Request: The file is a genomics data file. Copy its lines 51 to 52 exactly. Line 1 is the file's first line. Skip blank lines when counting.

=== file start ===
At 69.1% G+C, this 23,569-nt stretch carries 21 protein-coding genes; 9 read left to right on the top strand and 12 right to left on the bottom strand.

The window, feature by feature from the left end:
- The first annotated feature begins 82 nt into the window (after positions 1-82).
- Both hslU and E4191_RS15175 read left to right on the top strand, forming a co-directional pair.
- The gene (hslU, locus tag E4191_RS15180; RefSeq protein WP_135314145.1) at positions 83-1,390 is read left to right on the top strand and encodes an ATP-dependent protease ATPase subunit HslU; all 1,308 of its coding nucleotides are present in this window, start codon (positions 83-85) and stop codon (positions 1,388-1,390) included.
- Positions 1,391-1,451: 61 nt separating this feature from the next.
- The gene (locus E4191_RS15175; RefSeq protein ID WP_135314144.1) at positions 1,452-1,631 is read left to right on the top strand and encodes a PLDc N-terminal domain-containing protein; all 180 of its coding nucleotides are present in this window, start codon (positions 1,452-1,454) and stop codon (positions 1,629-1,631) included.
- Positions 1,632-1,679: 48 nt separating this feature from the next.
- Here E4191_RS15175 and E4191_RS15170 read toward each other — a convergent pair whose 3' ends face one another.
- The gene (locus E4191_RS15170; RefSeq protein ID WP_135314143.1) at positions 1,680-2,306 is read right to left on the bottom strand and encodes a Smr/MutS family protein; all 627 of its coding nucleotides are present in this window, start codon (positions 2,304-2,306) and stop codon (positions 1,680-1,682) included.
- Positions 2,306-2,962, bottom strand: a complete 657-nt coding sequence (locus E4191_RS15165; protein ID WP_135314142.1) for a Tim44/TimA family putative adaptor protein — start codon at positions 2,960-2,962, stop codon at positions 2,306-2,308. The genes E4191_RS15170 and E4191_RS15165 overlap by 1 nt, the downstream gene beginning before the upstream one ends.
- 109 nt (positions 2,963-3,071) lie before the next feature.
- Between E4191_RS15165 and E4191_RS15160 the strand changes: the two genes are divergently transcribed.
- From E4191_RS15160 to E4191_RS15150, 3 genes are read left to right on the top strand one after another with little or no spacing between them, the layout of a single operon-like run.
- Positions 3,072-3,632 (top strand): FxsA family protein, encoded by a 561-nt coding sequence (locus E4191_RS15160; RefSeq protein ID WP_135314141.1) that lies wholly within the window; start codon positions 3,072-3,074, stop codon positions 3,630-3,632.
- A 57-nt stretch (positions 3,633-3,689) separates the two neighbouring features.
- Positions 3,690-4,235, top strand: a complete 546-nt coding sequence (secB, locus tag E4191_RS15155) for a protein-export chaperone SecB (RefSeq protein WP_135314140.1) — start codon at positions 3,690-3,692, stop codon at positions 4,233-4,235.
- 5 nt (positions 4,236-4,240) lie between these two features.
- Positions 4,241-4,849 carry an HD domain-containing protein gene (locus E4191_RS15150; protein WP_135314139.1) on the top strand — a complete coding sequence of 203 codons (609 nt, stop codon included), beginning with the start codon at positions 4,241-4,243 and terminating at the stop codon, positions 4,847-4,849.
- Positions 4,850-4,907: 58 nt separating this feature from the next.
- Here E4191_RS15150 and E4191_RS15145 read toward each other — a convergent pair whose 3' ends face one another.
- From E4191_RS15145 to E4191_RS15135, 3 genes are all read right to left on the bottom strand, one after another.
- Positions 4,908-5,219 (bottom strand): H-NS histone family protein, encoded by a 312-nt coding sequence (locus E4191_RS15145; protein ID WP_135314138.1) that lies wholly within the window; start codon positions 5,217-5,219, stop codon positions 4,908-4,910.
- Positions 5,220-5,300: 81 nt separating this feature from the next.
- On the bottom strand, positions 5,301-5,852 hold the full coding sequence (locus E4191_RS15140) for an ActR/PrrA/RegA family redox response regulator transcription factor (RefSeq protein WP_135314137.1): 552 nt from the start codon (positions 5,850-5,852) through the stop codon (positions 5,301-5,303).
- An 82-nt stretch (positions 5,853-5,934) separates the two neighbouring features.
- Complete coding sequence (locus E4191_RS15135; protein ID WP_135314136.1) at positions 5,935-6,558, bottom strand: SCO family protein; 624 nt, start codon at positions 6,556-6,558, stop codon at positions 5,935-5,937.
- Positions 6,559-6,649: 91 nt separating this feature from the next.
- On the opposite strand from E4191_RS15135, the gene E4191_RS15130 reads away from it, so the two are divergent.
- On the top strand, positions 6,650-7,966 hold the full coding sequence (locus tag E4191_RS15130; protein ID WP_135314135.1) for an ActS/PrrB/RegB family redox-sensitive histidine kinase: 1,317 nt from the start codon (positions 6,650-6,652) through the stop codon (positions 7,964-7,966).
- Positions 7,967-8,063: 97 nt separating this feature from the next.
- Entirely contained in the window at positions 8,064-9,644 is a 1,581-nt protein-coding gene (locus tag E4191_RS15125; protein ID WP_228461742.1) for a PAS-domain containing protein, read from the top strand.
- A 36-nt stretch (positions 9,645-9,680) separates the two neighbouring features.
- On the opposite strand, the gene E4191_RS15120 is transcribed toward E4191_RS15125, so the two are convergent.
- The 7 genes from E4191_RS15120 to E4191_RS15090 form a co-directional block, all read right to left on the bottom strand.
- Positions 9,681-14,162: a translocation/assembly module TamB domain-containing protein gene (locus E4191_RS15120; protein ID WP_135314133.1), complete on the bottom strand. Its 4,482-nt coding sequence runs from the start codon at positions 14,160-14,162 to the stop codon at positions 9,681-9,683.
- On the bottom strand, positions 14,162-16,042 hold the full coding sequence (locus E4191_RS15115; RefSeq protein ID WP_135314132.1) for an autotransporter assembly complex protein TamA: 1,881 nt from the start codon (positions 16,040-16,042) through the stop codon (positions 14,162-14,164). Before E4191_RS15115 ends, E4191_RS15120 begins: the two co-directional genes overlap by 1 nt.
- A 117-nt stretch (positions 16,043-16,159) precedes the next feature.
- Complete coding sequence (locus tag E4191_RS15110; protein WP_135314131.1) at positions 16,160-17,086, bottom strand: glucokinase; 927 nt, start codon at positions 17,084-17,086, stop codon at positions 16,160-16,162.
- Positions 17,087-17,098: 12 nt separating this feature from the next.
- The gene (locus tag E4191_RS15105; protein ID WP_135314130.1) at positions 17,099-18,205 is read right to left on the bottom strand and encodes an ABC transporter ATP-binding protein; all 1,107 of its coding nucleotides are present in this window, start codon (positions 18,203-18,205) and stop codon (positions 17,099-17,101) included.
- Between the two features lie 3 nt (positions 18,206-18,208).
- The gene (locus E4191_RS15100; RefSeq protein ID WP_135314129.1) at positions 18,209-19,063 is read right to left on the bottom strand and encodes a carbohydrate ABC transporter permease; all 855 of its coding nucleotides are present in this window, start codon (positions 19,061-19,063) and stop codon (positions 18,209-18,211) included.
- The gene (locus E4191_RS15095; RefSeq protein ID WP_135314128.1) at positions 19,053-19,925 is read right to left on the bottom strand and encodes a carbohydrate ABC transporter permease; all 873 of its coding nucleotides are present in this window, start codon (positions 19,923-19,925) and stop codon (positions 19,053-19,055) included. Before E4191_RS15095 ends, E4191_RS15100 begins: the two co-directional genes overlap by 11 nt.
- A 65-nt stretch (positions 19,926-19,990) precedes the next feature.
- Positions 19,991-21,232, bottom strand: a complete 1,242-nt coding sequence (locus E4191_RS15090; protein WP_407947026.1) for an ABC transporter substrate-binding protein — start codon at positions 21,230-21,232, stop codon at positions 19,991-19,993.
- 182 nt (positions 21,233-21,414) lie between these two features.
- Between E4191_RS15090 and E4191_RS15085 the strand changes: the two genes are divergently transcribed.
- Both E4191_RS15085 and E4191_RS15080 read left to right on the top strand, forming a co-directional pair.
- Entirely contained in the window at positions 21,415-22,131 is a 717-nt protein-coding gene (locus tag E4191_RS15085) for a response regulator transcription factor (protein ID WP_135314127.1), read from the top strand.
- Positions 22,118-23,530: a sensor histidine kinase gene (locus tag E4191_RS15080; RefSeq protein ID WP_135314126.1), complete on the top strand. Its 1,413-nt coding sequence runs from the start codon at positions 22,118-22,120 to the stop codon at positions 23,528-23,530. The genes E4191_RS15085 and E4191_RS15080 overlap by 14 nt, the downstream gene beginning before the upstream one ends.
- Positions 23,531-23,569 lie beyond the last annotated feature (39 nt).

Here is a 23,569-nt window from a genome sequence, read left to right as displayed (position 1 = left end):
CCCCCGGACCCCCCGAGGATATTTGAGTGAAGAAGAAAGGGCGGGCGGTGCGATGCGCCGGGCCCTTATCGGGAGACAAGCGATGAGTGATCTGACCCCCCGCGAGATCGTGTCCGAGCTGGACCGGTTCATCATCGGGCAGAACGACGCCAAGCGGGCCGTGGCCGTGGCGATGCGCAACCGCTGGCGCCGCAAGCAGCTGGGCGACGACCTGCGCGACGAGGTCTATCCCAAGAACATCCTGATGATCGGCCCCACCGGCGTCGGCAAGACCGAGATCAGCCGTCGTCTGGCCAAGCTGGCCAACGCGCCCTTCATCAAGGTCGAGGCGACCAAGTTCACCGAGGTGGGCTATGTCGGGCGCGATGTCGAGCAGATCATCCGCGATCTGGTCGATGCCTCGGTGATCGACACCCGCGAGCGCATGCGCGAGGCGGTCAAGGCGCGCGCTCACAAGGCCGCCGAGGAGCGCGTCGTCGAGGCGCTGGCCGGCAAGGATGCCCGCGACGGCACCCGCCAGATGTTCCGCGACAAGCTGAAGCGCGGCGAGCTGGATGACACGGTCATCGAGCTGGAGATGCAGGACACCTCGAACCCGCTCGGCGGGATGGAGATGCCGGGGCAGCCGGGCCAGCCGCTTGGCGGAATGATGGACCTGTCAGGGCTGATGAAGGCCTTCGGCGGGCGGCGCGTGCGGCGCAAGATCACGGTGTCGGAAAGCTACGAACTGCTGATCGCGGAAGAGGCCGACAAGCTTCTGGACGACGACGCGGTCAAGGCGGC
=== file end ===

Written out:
- Positions 22,118-23,530: a sensor histidine kinase gene (locus tag E4191_RS15080; RefSeq protein ID WP_135314126.1), complete on the top strand. Its 1,413-nt coding sequence runs from the start codon at positions 22,118-22,120 to the stop codon at positions 23,528-23,530. The genes E4191_RS15085 and E4191_RS15080 overlap by 14 nt, the downstream gene beginning before the upstream one ends.
- Positions 23,531-23,569 lie beyond the last annotated feature (39 nt).